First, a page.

Ewan is blogging his response to the proposed One Day of Blogging silence
In the Great War (1914-18), over nine million people died. To remember them, those who have fallen in the Second World War, and others who have fallen in battle, an annual silence for two minutes is held on the eleventh day of the eleventh month; Rememberance Day.
I therefore find the initial campaign idea of the ‘One Day Blog Silence,’ where people will fall silent for twenty four hours to honour the thirty three victims of the Virginia Tech shootings to be both out of proportion and, quite frankly, wrong. Yes there is a huge personal tragedy here, but that’s life. That’s what it means to be human. I don’t see us stopping for thirty three people run over in a major city every day. Or (to go to the extreme scale) the hundreds of thousands of dead in Iraq.
So I went to the page and found this:
On April 30th 2007, the Blogosphere will hold a One-Day Blog Silence in honor of the victims at Virginia Tech. More then 30 died at the US college massacre.
And my first response – annoyance. Who was this person who was talking for me, controlling what I can and cannot do; trying to control what people can say through their own platforms. Following the links from Technorati, I find similar sentiments, for many reasons. Bonnie at cribchronicles.com
i have no problem with you choosing to be silent on April 30th to honour the VT dead. i know your intentions are good. but to try to co-opt the blogosphere en masse to accord with your intent by making a declaration of silence, you leave some of us in the terrible position of appearing to disrespect the deaths at VT by honouring our own dead with words. words are all i have to give my son. and that date – or any other – is not yours, nor mine, to own. invite people to join in your campaign, sure. but do not dictate others’ speech or silence at will.
The idea came from Steli Efti, who found he could not write about how he felt about the tragedy that happened on Monday. The proposal comes from the heart, a feeling that they have to show their support. And whilst I fully understand that, co-opting every single blog writer is not necessarily the right way.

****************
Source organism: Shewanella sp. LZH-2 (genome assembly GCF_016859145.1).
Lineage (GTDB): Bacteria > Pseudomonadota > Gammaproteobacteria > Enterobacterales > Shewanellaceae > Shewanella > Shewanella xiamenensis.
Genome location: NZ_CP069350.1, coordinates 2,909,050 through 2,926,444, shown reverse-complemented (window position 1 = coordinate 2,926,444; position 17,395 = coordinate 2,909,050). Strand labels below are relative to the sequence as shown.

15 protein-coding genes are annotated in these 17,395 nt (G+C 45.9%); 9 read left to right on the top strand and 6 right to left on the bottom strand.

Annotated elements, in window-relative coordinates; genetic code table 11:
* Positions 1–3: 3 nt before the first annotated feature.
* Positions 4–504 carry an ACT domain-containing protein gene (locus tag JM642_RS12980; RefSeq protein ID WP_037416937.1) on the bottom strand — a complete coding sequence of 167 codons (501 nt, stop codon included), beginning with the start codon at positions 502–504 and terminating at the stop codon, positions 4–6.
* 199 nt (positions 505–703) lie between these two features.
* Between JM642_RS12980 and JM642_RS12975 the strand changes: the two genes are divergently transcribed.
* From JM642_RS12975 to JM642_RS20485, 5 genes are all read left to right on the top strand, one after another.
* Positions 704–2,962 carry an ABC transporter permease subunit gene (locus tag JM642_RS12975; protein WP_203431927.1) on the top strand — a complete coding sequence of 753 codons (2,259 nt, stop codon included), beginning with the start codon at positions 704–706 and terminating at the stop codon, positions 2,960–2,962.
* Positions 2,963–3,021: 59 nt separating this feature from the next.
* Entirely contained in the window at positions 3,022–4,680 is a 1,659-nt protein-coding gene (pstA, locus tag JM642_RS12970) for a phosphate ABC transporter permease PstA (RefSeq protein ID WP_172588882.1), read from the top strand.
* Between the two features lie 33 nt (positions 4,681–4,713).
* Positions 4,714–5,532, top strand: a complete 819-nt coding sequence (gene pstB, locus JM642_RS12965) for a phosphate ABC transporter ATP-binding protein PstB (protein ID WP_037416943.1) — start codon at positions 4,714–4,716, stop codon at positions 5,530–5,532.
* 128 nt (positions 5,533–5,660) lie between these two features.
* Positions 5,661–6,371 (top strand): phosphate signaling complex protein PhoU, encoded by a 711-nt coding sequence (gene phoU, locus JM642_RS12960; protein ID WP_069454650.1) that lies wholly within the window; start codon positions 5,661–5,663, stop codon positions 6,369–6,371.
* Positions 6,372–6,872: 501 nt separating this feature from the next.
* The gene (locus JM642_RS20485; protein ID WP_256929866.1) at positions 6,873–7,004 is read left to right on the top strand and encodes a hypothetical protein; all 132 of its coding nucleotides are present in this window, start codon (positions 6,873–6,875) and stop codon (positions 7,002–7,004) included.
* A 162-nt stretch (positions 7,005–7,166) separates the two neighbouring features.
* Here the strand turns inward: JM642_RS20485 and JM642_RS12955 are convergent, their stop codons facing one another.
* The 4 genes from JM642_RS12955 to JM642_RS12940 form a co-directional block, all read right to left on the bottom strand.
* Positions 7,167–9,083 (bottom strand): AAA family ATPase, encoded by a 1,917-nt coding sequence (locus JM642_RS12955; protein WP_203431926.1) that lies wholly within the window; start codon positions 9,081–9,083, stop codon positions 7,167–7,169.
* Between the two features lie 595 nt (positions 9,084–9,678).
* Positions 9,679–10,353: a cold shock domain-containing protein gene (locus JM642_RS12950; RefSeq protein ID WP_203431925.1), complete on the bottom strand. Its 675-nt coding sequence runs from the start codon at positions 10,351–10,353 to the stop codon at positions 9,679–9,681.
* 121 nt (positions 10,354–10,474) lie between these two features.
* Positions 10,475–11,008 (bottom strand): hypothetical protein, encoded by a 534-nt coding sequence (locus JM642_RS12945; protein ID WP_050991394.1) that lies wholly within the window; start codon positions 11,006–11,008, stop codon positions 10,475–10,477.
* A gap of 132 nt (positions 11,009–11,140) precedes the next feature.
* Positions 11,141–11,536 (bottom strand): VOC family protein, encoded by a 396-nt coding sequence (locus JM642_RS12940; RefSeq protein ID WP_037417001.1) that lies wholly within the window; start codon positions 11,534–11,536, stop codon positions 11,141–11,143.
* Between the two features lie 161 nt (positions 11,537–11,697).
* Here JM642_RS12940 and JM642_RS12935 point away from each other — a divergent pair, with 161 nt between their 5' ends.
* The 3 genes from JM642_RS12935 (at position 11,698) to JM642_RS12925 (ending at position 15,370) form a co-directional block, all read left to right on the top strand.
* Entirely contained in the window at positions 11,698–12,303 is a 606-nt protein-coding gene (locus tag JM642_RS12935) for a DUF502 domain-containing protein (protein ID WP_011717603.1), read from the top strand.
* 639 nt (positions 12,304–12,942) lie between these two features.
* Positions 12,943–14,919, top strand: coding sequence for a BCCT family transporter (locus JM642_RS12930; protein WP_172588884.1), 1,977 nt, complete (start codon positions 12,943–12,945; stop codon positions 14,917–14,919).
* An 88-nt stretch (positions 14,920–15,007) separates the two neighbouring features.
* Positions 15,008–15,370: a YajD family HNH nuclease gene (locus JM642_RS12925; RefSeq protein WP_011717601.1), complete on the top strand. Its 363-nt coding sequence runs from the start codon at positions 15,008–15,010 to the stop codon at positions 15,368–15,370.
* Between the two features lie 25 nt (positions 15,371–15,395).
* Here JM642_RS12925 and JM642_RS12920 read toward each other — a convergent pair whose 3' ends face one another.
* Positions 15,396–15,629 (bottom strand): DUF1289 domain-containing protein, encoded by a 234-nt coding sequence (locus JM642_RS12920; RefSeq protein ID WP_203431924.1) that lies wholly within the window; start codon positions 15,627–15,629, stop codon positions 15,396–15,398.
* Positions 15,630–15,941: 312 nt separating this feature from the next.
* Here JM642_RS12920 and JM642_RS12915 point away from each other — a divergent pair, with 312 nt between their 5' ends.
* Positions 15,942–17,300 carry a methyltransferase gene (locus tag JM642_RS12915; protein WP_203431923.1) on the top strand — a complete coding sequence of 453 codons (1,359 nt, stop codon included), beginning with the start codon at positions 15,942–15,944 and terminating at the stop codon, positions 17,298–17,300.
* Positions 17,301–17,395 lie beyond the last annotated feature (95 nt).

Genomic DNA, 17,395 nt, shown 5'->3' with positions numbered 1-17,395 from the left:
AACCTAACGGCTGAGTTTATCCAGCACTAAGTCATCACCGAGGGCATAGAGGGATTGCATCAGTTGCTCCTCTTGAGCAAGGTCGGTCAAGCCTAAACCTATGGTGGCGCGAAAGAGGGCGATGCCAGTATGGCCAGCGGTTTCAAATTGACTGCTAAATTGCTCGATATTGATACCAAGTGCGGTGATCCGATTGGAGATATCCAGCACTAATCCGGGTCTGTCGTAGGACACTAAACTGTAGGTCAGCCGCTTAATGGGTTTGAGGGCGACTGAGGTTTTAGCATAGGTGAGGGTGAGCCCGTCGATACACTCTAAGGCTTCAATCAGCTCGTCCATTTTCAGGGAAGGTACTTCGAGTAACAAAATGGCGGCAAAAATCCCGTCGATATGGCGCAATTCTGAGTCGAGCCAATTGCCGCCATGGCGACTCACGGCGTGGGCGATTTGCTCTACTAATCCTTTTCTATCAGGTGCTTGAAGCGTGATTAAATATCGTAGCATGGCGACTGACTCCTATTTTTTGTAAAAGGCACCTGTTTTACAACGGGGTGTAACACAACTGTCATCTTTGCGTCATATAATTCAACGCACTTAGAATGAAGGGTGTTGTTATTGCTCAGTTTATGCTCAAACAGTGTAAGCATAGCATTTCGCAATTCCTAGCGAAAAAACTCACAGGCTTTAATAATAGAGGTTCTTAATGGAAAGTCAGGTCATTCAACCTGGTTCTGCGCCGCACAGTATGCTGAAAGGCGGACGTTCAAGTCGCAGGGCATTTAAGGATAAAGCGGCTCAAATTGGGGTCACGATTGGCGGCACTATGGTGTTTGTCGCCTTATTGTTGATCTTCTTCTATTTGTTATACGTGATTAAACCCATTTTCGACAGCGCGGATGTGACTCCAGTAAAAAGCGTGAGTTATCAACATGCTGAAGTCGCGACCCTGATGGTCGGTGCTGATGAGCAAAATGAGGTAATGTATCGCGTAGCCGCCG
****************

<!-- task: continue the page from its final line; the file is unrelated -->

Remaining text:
Read Lorrelle’s story of being in Israel on Holocaust Memorial Day, when the whole country grinds to a halt and what that time means to her. I’ve stood on the streets of London the week after the July Tube bombings for 2 minutes and watched Oxford street still as the buses halted. As Ewan says, the UK (and much of the Commonwealth, holds 2mins silence for Remembrance Sunday. I have a choice to remember the dead that way or to do so in another manner. And that will not include a whole day not expressing myself.
Virginia Tech suffered an unimaginable tragedy for an educational establishment in the US, a relatively safe country compared to many around the world, where war or random acts of violence happen every day. The VT killings happened in one of the most media-intense countries, where there was nothing but the story on the news. It’s also one of the more connected countries, and first person accounts through video, through live streaming, blogging, memorial pages and everything else let you watch and read multiple viewpoints on the day’s happening. (and the good and bad of the collision of those 2 worlds is a completely different story). The victims of this crime will be remembered in multiple ways – so spare some time to think of those who will not be given the same focus.